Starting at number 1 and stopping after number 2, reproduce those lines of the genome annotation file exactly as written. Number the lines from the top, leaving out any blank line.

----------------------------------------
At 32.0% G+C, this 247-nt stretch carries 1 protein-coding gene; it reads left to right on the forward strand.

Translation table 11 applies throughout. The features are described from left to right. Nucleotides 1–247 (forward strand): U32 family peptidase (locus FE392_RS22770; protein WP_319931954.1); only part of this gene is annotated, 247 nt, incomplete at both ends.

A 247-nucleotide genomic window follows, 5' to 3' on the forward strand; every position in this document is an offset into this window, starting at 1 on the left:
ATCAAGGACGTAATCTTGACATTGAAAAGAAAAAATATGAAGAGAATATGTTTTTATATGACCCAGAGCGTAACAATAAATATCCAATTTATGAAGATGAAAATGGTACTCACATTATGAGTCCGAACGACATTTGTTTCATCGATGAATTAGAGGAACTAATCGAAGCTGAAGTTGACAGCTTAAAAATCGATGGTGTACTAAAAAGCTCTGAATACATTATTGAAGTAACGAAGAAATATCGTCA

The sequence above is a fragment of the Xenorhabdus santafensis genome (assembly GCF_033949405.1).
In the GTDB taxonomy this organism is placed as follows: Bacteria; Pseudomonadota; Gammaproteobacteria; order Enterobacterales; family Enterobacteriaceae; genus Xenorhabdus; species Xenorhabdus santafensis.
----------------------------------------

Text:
At 32.0% G+C, this 247-nt stretch carries 1 protein-coding gene; it reads left to right on the forward strand.

Translation table 11 applies throughout. The features are described from left to right. Nucleotides 1–247 (forward strand): U32 family peptidase (locus FE392_RS22770; protein WP_319931954.1); only part of this gene is annotated, 247 nt, incomplete at both ends.